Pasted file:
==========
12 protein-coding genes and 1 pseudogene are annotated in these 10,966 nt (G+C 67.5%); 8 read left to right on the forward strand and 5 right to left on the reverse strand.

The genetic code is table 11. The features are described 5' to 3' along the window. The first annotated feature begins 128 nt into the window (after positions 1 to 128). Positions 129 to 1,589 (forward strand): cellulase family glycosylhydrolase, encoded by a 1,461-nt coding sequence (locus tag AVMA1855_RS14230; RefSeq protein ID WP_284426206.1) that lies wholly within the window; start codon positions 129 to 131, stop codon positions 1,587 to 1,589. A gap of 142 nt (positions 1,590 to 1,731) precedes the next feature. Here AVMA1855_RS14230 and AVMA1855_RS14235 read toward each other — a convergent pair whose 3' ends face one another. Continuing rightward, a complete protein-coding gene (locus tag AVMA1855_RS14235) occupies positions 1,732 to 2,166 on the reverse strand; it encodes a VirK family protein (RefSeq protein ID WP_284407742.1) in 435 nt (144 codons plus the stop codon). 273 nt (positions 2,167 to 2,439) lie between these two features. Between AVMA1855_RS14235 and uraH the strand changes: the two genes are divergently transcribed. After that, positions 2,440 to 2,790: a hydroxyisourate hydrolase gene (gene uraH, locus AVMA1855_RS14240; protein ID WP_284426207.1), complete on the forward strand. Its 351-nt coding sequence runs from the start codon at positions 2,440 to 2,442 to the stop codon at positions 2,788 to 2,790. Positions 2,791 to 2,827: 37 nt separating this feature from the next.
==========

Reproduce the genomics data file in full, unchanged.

12 protein-coding genes and 1 pseudogene are annotated in these 10,966 nt (G+C 67.5%); 8 read left to right on the forward strand and 5 right to left on the reverse strand.

The genetic code is table 11. The features are described 5' to 3' along the window. The first annotated feature begins 128 nt into the window (after positions 1 to 128). Positions 129 to 1,589 (forward strand): cellulase family glycosylhydrolase, encoded by a 1,461-nt coding sequence (locus tag AVMA1855_RS14230; RefSeq protein ID WP_284426206.1) that lies wholly within the window; start codon positions 129 to 131, stop codon positions 1,587 to 1,589. A gap of 142 nt (positions 1,590 to 1,731) precedes the next feature. Here AVMA1855_RS14230 and AVMA1855_RS14235 read toward each other — a convergent pair whose 3' ends face one another. Continuing rightward, a complete protein-coding gene (locus tag AVMA1855_RS14235) occupies positions 1,732 to 2,166 on the reverse strand; it encodes a VirK family protein (RefSeq protein ID WP_284407742.1) in 435 nt (144 codons plus the stop codon). 273 nt (positions 2,167 to 2,439) lie between these two features. Between AVMA1855_RS14235 and uraH the strand changes: the two genes are divergently transcribed. After that, positions 2,440 to 2,790: a hydroxyisourate hydrolase gene (gene uraH, locus AVMA1855_RS14240; protein ID WP_284426207.1), complete on the forward strand. Its 351-nt coding sequence runs from the start codon at positions 2,440 to 2,442 to the stop codon at positions 2,788 to 2,790. Positions 2,791 to 2,827: 37 nt separating this feature from the next.